Friday, September 25, 2009

Applying to college with a learning disability

From The New York Times:

For students with learning disabilities, the thicket of applying to college can be even more impenetrable than for students without such issues.

How to explain that failed Spanish class? How much help should worried parents give? What’s the best campus environment for a young college student who needs structure? And should an applicant even disclose a learning disability at all, and to whom?

One of the afternoon workshops at today’s Nacac conference, “Supporting the Transition to College for Students with Learning Disabilities,” set out to answer some of those nettlesome questions for high school counselors trying to guide students with disabilities — including dyslexia, ADHD and Asperger Syndrome — toward supportive colleges where they might thrive.

Though this is a conference for high school counselors and college admissions officers, there was plenty of useful material, some of it cautionary, for parents, too. One panelist, Ben Mitchell, director of admissions at Landmark College, a 25-year-old school in Putney, Vt., quoted from a 2007 survey from the Association on Higher Education and Disability that found that just 28 percent of students with learning disabilities graduate. And only 25 percent of students with disabilities take advantage of the services available to them on campus.

“There may be a correlation there,” said Mr. Mitchell, who recounted how he failed out of college himself. “Students may be embarrassed about it, they’re not willing to ask for help. They feel like, ‘I’m in college now, I should be independent’.”

Even the decision about disclosing a learning disability is difficult. Catherine Axe, the director of Disability Support Services at Brown University, said that it was illegal for colleges to directly ask whether a student has a disability and that applicants do not have to tell the college. But it could help admissions officers decide whether an applicant should be admitted, by providing an explanation for something unusual on a transcript, or example. Either way, it should be a “careful, thoughtful process,” she said.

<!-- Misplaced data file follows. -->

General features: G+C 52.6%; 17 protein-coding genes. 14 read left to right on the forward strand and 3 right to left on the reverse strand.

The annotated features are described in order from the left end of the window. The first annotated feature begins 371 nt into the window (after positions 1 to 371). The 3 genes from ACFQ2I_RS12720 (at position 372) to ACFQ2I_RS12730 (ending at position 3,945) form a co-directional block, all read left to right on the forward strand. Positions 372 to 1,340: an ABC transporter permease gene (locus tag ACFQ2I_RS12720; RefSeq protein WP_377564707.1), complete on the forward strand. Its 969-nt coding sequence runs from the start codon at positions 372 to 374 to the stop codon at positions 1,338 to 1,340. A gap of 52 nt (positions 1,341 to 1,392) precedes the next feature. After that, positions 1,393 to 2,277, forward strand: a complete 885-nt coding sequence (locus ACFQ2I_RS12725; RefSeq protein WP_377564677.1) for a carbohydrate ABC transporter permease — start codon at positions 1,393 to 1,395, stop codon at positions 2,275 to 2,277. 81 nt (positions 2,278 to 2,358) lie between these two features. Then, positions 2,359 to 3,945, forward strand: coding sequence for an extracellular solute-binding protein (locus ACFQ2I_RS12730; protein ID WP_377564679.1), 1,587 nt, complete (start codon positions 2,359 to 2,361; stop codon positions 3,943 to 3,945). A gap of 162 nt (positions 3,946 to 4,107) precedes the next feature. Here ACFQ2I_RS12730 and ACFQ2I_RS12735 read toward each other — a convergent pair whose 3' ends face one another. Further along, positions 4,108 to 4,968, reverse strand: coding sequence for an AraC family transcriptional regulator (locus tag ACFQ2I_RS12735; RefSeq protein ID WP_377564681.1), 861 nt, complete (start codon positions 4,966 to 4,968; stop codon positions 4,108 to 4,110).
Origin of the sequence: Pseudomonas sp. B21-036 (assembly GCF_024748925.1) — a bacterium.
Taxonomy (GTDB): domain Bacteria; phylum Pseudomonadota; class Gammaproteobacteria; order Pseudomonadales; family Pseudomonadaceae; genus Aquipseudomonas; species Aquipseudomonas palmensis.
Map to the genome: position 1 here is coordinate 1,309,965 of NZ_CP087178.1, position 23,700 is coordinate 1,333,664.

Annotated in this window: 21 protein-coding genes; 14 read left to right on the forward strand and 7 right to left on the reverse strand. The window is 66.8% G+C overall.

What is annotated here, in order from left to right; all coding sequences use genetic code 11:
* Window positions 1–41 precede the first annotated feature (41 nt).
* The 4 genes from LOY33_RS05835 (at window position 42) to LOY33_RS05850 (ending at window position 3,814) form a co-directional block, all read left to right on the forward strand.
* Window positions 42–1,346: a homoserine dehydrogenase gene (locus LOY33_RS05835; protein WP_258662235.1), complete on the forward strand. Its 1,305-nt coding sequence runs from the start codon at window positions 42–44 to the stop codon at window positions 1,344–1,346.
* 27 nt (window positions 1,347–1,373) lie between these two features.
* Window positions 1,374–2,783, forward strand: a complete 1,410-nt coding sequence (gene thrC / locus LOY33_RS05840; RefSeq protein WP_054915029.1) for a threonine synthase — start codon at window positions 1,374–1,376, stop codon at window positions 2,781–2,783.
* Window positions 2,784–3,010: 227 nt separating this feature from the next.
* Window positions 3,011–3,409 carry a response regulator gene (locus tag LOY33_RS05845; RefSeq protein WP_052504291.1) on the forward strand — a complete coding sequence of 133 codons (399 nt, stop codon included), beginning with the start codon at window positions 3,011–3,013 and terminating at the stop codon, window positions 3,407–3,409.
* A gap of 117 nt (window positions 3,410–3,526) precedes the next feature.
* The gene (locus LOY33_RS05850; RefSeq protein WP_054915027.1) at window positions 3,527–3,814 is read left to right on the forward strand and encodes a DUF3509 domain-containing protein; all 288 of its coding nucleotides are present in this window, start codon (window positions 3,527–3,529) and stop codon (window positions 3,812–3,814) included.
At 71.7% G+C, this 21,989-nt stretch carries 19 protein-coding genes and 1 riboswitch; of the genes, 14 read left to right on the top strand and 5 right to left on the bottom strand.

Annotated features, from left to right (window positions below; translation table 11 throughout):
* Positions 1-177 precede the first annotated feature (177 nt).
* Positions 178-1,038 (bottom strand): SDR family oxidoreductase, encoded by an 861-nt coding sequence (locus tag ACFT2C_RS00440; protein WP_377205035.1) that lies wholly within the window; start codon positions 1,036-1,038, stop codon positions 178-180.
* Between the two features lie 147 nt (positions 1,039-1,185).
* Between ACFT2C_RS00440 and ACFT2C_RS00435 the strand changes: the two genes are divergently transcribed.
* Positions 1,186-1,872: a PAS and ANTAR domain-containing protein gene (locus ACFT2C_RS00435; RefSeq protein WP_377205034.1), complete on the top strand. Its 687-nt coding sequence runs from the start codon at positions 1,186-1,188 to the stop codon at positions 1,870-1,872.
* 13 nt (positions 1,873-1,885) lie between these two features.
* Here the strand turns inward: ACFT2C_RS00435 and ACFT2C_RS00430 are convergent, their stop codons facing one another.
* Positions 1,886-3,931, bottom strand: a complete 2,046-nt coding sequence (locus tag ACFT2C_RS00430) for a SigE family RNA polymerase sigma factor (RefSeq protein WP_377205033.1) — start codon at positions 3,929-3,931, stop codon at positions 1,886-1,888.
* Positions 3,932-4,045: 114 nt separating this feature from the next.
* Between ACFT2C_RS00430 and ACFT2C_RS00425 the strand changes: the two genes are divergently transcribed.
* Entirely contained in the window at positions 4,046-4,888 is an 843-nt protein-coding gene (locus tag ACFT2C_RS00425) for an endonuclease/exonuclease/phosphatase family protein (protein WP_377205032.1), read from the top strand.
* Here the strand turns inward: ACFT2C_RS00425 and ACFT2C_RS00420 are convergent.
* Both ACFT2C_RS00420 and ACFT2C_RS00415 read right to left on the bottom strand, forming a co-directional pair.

If an applicant does disclose a disability, the information about it, like from a psychoeducational evaluation, should probably go directly to the school’s disabilities services office, which will know better how to handle the information than the admissions office.

Before students apply, they should contemplate what they’re looking for in college, and decide where to apply based on the best fit. In such cases, that fit might be defined as the level of accommodation the college is willing to make; the kind of services it provides, and whether it has a structured program for students with learning disabilities.

A college in a small city could have fewer distractions for students who have trouble focusing on their studies, Ms. Axe said. Will graduation requirements be waived? Depends on the college.

“Are they going to be forced to sit through Spanish and then fail it?” she asked.

Another panelist, Trudy Fleisher, a high school college advisor at the Lab School of Washington, which has 325 students, recommended that applicants know their own transcripts inside and out, and that they also closely review their psychoeducational evaluation, so that they will know what information a college will see when it reviews their application.

“For some of my students, they’ve never really gone over that report – they don’t know what it says,” she said.

Knowing their strengths and weaknesses should help guide where they apply, she said. She used an example of two students who, on paper, looked very similar: comparable GPA’s, similar SAT scores. Both had excellent work habits; both had outstanding extracurricular activities. Both applied to six colleges. Student A was turned down at five and accepted at one, and received no merit scholarships. Student B? Accepted at all six colleges, and all six offered merit scholarships.

“It’s a cautionary tale,” she said.